Home | News | NHMRC targets dementia in 2015

NHMRC targets dementia in 2015

Prevention, improved diagnosis and better overall care were nominated by the National Health and Medical Research Council as the three key aspects of dementia in need of greater research focus in 2015.

The announcement is based on a survey of 187 consumers and aged-care providers, along with 201 researchers and medical practitioners.

The survey also identified as priority research areas the optimisation of clinical care for people with dementia in complex care settings and at different stages of the disease, as well as identifying new methods to increase the self-determination and independence of a person with dementia.

In a statement, the NHMRC said the results would be used to inform the agenda of its National Institute for Dementia Research – a major component of the Australian Government’s $200 million Dementia Research Boost.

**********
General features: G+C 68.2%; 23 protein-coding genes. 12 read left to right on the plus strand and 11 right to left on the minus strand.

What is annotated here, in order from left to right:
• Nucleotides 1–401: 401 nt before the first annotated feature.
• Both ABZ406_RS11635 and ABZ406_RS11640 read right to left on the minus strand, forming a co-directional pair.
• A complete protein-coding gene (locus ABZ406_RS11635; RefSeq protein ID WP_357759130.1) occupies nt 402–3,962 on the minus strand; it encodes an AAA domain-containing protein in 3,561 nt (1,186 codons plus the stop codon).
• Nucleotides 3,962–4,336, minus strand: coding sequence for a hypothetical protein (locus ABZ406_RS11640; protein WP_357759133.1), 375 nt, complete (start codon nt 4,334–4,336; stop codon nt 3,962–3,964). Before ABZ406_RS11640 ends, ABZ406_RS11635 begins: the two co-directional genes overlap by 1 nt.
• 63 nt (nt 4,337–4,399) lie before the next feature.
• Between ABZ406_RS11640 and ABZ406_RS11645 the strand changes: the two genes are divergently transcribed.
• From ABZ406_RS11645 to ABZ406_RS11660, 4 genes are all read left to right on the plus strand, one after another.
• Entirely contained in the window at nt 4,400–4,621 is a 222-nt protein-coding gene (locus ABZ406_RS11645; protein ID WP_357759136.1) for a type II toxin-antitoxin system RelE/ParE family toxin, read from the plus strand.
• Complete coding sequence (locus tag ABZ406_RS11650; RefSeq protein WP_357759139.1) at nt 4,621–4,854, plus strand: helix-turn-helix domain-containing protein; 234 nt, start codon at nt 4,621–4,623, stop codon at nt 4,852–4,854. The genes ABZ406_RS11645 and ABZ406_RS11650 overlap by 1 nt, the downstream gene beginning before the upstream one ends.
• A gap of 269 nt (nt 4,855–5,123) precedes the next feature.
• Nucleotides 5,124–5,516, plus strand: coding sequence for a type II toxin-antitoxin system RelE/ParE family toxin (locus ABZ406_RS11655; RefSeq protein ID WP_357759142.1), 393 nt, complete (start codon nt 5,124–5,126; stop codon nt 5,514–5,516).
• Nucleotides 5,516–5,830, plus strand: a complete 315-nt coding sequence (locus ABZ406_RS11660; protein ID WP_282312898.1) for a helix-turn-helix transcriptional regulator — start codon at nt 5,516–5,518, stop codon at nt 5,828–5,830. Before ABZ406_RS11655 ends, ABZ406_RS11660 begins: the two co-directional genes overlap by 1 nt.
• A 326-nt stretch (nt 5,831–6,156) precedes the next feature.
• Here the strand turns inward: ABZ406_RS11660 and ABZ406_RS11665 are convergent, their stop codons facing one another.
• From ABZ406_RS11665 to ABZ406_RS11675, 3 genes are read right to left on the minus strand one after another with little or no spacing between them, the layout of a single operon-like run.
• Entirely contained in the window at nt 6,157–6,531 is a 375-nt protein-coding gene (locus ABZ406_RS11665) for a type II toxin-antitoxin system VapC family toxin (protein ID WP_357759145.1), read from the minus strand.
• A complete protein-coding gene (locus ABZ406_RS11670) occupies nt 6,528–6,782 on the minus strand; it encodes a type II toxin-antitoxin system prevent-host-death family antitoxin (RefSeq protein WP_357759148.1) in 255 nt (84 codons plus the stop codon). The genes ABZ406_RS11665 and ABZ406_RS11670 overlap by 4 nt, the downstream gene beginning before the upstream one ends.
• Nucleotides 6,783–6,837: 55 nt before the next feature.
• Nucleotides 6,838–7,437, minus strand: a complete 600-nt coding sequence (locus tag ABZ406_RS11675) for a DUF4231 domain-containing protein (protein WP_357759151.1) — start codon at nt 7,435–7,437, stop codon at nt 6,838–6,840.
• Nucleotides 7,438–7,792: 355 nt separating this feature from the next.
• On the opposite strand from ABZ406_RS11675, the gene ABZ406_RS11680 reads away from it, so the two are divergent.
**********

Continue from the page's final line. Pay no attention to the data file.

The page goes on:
NHMRC chief executive professor Warwick Anderson said urgent solutions were needed “to combat the growing problem dementia poses to current and future generations of older Australians”.

“The NHMRC has reached out to consumers, researchers, medical practitioners and aged-care providers to ask them what they think is most important and which areas they believe should be prioritised for research through this dementia initiative,” Anderson said. “Their feedback is essential to ensuring that the research undertaken through this initiative addresses the most pressing concerns and greatest needs of people with dementia and those who care for them.”

With Australian Institute of Health and Welfare figures predicting that more than half a million Australians will be living with dementia by 2030, the goals of preventing, improving treatment for and delaying the onset of the condition are ambitious but vital.

The NHMRC’s planned National Institute for Dementia Research is due to be established in the first half of this year. The council said in a statement that it would be responsible for “targeting, co-ordinating and translating the national dementia research effort”.

Do you have an idea for a story?
Email [email protected]

Get the news delivered straight to your inbox

Receive the top stories in our weekly newsletter Sign up now